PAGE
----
‘You can see the undoubted commercial appeals of signing John Terry, if Villa are convinced there is still gas in the tank.’
A teary-eyed John Terry called Chelsea fans “the best supporters in the world, without a shadow of a doubt”, as he completed his farewell speech at Stamford Bridge on the final day of last season.
It was clear to which club his heart will always belong to, as he set off into the sunset for one last pay-day as a player.
Now, the prospect of John Terry as a Aston Villa player has understandably caused something of a Marmite reaction amongst supporters. While his past achievements are undeniable, beyond his character being bought into disrepute several times in the past, there’s the fact, that in December, the centre-back will turn 37.
Terry will get his money, but what’s in this deal for Aston Villa?
It is 17 years ago, since Steve Bruce last tried to acquire the services of the former Chelsea centre-back. His offer of £750,000, while he was the manager of Huddersfield Town, was accepted by Chelsea, but turned down by the teenage Terry, who wanted to stay and fight for his place at Stamford Bridge.
Much has been made of the England international being a one-club captain since, but during this period of his Chelsea adolescence, Terry went out on loan to Nottingham Forest. He joined up with ex-Villa hero, David Platt, who was trying to manage Forest back into the Premier League, after their relegation from it, the previous season.
While Forest stuttered that season, in the six games that a young John Terry played, they never lost.
How Villa would love to extend that unbeaten Championship run for several more months at least, next season.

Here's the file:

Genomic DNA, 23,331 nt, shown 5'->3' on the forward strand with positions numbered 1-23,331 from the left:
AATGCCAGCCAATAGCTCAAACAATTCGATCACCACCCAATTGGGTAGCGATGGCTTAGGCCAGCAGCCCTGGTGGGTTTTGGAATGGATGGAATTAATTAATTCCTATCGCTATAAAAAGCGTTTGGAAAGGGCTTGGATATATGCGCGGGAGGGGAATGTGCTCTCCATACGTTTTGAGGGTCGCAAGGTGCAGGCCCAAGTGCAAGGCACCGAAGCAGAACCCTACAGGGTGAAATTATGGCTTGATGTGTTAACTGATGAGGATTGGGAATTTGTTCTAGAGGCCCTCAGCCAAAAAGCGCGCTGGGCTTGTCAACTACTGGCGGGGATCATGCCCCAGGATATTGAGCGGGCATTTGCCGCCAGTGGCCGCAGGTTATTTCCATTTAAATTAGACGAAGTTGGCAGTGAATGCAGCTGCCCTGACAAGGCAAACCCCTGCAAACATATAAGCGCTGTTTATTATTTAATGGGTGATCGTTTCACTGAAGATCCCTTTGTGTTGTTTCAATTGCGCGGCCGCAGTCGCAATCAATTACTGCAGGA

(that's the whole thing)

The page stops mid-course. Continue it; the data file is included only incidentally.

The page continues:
Terry returned to Chelsea to fight his way past the World Cup winning centre-back combo of Marcel Desailly and Frank Leboeuf, to become a modern-day Chelsea legend that defined Chelsea’s trophy-winning successes of the modern era.
Here and Now
The past is the past though, as any Villa supporter will know themselves, by their own team’s celebrated history. The fundamental concern is in the here and now, and in getting promotion next season.
The question is…Will the signing of Terry actually help Villa achieve that?
Is the Price Right?
Last week, MOMS labelled reports of a mooted £100k-a-week wage for Terry, nonsense. Fast-forward and subsequent reporting has it now lowered to the £60k-a-week mark.
Yes, Terry in 2007 was the highest paid player in the Premier League, but he was a decade younger. Today’s reality is he only played nine league games last season and missed a total of 10 games directly due to a couple of injuries.
There are of course other mitigating circumstances to his lack of appearance. Last season, Chelsea were the best team in England, so pretty much any top centre-back in Europe would have struggled for games in that line-up.
Yet, still, there is a danger of Villa paying for past reputation.
As we saw with Robert Pires’ brief stint at Villa, when he was aged 37, a player’s past glories don’t really help Villa on the pitch in the present.
Also, Terry’s much touted “winning mentality” is all well and good, when you’re surrounded by some of the best and most expensive players in the world, but what happens when he’s suddenly surrounded by a group of players struggling for identity and a way of playing?
Would he be able to inspire them?
If Terry’s actual wages are further south than press reports say, and lean more to a promotion bonus and being appearance-related, then you can see the undoubted commercial appeals of signing John Terry, if Villa are convinced there is still gas in the tank.
Being a name, the former England centre-back will impress the international market, especially Asia, the market Tony Xia is perhaps the most intent on conquering and spreading the Villa gospel.
Domestically, they’ll be positive effects on both shirt and season ticket sales too. Plus, the curiosity value of seeing Terry in a Villa shirt will pull in the casual or lapsed supporter to Villa Park.
Whatever faux-pas Terry has committed in the past, from Anton Ferdinand to Wayne Bridge, no doubt Xia will overlook these to gain the services of such a trophy player.
Commercially, despite the outlay, it may turn out to be a fair investment in the short-term, regardless of Villa’s season end position. At least, in the sense of balancing up the books on the acquisition.